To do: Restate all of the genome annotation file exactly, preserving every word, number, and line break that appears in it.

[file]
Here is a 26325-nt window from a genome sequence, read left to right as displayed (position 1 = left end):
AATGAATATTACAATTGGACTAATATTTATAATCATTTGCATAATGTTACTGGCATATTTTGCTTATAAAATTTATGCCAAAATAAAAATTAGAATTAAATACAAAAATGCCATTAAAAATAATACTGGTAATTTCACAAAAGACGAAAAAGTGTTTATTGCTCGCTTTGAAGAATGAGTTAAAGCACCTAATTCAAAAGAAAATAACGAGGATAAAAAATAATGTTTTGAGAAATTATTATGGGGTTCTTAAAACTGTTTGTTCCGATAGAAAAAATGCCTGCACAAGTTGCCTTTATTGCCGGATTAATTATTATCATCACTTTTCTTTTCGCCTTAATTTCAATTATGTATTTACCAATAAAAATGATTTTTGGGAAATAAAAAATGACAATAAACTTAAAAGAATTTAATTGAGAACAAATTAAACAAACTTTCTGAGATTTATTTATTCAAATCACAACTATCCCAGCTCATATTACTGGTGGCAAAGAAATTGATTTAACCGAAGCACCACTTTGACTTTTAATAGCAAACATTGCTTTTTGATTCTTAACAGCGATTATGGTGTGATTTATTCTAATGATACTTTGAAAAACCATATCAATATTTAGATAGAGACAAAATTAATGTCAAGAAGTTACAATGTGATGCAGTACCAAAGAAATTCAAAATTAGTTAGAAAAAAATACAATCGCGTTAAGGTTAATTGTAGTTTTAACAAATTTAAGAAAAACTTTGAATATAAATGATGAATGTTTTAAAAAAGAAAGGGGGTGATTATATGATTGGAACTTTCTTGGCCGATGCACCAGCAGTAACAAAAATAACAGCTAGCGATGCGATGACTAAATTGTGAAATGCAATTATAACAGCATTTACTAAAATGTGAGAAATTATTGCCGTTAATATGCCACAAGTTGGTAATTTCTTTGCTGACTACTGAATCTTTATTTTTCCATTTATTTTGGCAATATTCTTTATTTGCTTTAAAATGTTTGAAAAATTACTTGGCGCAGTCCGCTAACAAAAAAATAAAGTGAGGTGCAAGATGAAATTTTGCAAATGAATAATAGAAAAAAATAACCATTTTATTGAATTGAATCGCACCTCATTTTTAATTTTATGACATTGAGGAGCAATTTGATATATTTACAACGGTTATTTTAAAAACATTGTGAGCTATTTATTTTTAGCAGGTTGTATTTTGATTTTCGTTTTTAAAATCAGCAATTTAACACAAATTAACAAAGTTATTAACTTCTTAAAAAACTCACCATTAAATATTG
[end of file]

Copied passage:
Here is a 26325-nt window from a genome sequence, read left to right as displayed (position 1 = left end):
AATGAATATTACAATTGGACTAATATTTATAATCATTTGCATAATGTTACTGGCATATTTTGCTTATAAAATTTATGCCAAAATAAAAATTAGAATTAAATACAAAAATGCCATTAAAAATAATACTGGTAATTTCACAAAAGACGAAAAAGTGTTTATTGCTCGCTTTGAAGAATGAGTTAAAGCACCTAATTCAAAAGAAAATAACGAGGATAAAAAATAATGTTTTGAGAAATTATTATGGGGTTCTTAAAACTGTTTGTTCCGATAGAAAAAATGCCTGCACAAGTTGCCTTTATTGCCGGATTAATTATTATCATCACTTTTCTTTTCGCCTTAATTTCAATTATGTATTTACCAATAAAAATGATTTTTGGGAAATAAAAAATGACAATAAACTTAAAAGAATTTAATTGAGAACAAATTAAACAAACTTTCTGAGATTTATTTATTCAAATCACAACTATCCCAGCTCATATTACTGGTGGCAAAGAAATTGATTTAACCGAAGCACCACTTTGACTTTTAATAGCAAACATTGCTTTTTGATTCTTAACAGCGATTATGGTGTGATTTATTCTAATGATACTTTGAAAAACCATATCAATATTTAGATAGAGACAAAATTAATGTCAAGAAGTTACAATGTGATGCAGTACCAAAGAAATTCAAAATTAGTTAGAAAAAAATACAATCGCGTTAAGGTTAATTGTAGTTTTAACAAATTTAAGAAAAACTTTGAATATAAATGATGAATGTTTTAAAAAAGAAAGGGGGTGATTATATGATTGGAACTTTCTTGGCCGATGCACCAGCAGTAACAAAAATAACAGCTAGCGATGCGATGACTAAATTGTGAAATGCAATTATAACAGCATTTACTAAAATGTGAGAAATTATTGCCGTTAATATGCCACAAGTTGGTAATTTCTTTGCTGACTACTGAATCTTTATTTTTCCATTTATTTTGGCAATATTCTTTATTTGCTTTAAAATGTTTGAAAAATTACTTGGCGCAGTCCGCTAACAAAAAAATAAAGTGAGGTGCAAGATGAAATTTTGCAAATGAATAATAGAAAAAAATAACCATTTTATTGAATTGAATCGCACCTCATTTTTAATTTTATGACATTGAGGAGCAATTTGATATATTTACAACGGTTATTTTAAAAACATTGTGAGCTATTTATTTTTAGCAGGTTGTATTTTGATTTTCGTTTTTAAAATCAGCAATTTAACACAAATTAACAAAGTTATTAACTTCTTAAAAAACTCACCATTAAATATTG